More specifically, both squads are from the Bay Area: California's men to the north and the Stanford women to the south: In what is one of collegiate swimming's hotbeds, it's pretty certain that one national championship will head to the Bay.
QUICK LOOK: Women's Side
Top-ranked Stanford is the reigning NCAA champion and enters as the heavy favorites to repeat. Sophomore Katie Ledecky and junior Simone Manuel are Olympic gold medalists and world champions. It's safe to say they're on their way to more national titles.
Cardinal coach Greg Meehan is returning from a national championship, but he's preparing just as he would any other season.
"This is a new season with a new team and new goals," Meehan said. "We're not concerned about rankings or outside expectations. We just want to continue to get better as individuals and as a team."
Continuing to improve won't be difficult for the Cardinal women. The freshman class, headlined by Brooke Forde, adds to the team's depth. It's crazy to think that the nation's best freshman is considered a depth option, but that's what happens when arguably the best swimmer on the planet is a teammate.
I'm excited for the 2017-18 team to create their own story.
Women's Conference Champion: Stanford
Ledecky will win whatever she swims. Manuel is expected to do the same, unless she is matched with Ledecky. (Last year, they doubled up in the 200 freestyle.) However Meehan shapes his lineup, he will have two of the best five women in the country.
Coming off a national title victory, he was encouraged by the team's success over the summer.
"I'm happy with how hard everyone has worked and competed since the end of the school year, and I'm excited for the 2017-18 team to create their own story," Meehan said.
The Cardinal's story will be one filled with success. They aren't the only Pac-12 team poised for a successful year, though.
It's blatant disrespect not to mention Teri McKeever's Cal squad. The Golden Bears, led by Kathleen Baker and Abbey Weitzeil, are a formidable team that will give the Cardinal more than they care to handle come championship season. Put this in perspective: not only did Stanford and Cal go 1-2 at Pac-12s last season, but they also went 1-2 at NCAAs. That is how dominant these two programs are on the national scene.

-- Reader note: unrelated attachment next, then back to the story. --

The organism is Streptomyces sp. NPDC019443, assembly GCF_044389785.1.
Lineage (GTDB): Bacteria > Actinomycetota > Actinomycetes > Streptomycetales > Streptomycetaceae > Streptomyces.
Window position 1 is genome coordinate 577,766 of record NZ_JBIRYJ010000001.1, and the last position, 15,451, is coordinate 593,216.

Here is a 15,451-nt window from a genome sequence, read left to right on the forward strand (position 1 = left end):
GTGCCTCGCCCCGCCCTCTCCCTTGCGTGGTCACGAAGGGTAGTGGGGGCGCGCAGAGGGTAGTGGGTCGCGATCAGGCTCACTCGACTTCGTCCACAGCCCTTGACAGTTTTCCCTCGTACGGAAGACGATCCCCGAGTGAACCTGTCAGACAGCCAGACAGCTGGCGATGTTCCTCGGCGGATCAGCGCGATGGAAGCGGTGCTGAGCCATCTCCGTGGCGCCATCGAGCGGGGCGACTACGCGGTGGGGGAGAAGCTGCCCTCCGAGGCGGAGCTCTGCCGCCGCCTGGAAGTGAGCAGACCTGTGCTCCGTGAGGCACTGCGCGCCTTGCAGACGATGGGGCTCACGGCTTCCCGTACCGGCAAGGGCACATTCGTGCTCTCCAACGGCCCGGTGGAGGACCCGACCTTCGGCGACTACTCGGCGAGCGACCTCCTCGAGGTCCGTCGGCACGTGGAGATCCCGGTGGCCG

Led by Swedish sophomore Louise Hansson, USC will look to make some noise as well -- especially after a major recruiting addition in 58/2:09 breaststroker Maggie Aroesty.
Swimmers to WatchKatie Ledecky (Stanford); Simone Manuel (Stanford); Kathleen Baker (Cal); Ella Eastin (Stanford); Abbey Weitzel (Cal); Louise Hansson (USC); Silja Kansakoski (ASU).
QUICK LOOK: Men's Side
The men's side will also be competitive between Cal, Stanford, and USC, but the Bears will have the edge.
Even in Ryan Murphy's absence, Cal is the team to beat.
"Ryan has obviously been a huge part of our success over the last four years, not just in terms of times but also with his leadership and work as a teammate," Bears coach Dave Durden said. "That said, I like the group we return as well as the group of new swimmers that we're bringing in."
Cal's freshman class ranks among the best ever. Within the top 15, five are headed to Berkeley. Sprinter Ryan Hoffer leads the way with his best 50 freestyle of 18.71. Durden has high hopes, but knows it isn't going to be easy at first.
"Our freshman class certainly has the talent to make an impact on our team, but that process is just getting started," Durden said. "They're going to be challenged not only in the pool but also in the classroom, and we put a high priority on finding success in both areas."
Men's Conference Champion: California
At a general glance -- Cal's Hoffer has the sprints. USC's Dylan Carter will flirt with Hoffer in the 100 and likely take the 200. The Stanford trio of Grant Shoults, Liam Egan, and True Sweetser have the distance. Andrew Seliskar of Cal is the lead man in the IMs and 200s of stroke, followed closely by Stanford's Abrahm DeVine. The 100 breast will be a battle between Cal's Connor Hoppe and USC's Carsten Vissering, and the sprint fly/back will be led by USC senior Ralf Tribuntsov.
All three schools have legitimate chances at multiple individual champions. Even Arizona State will have a shot in the 200 freestyle if sophomore Cameron Craig can repeat his magic from last year's conference championship.
Swimmers to WatchRyan Hoffer (California); Dylan Carter (USC); Andrew Seliskar (Cal); Grant Shoults (Stanford); Abrahm DeVine (Stanford); Carsten Vissering (USC); Cameron Craig (ASU); True Sweetser (Stanford).